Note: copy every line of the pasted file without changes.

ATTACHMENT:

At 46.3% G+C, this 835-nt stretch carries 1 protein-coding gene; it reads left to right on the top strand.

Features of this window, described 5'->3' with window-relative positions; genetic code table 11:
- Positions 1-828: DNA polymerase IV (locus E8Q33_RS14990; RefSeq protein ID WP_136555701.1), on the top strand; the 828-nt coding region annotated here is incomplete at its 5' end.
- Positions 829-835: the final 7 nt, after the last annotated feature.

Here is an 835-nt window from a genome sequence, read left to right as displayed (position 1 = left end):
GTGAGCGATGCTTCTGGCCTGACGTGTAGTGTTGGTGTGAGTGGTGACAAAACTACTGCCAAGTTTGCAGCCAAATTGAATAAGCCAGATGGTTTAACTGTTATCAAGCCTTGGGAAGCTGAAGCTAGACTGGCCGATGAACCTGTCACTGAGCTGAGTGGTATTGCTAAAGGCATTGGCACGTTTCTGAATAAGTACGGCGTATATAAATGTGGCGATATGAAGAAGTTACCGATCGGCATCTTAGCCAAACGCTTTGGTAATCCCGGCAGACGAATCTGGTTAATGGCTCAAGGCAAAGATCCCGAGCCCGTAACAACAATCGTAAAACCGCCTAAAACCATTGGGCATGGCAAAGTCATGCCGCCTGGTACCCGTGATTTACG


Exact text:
At 46.3% G+C, this 835-nt stretch carries 1 protein-coding gene; it reads left to right on the top strand.

Features of this window, described 5'->3' with window-relative positions; genetic code table 11:
- Positions 1-828: DNA polymerase IV (locus E8Q33_RS14990; RefSeq protein ID WP_136555701.1), on the top strand; the 828-nt coding region annotated here is incomplete at its 5' end.
- Positions 829-835: the final 7 nt, after the last annotated feature.

Here is an 835-nt window from a genome sequence, read left to right as displayed (position 1 = left end):
GTGAGCGATGCTTCTGGCCTGACGTGTAGTGTTGGTGTGAGTGGTGACAAAACTACTGCCAAGTTTGCAGCCAAATTGAATAAGCCAGATGGTTTAACTGTTATCAAGCCTTGGGAAGCTGAAGCTAGACTGGCCGATGAACCTGTCACTGAGCTGAGTGGTATTGCTAAAGGCATTGGCACGTTTCTGAATAAGTACGGCGTATATAAATGTGGCGATATGAAGAAGTTACCGATCGGCATCTTAGCCAAACGCTTTGGTAATCCCGGCAGACGAATCTGGTTAATGGCTCAAGGCAAAGATCCCGAGCCCGTAACAACAATCGTAAAACCGCCTAAAACCATTGGGCATGGCAAAGTCATGCCGCCTGGTACCCGTGATTTACG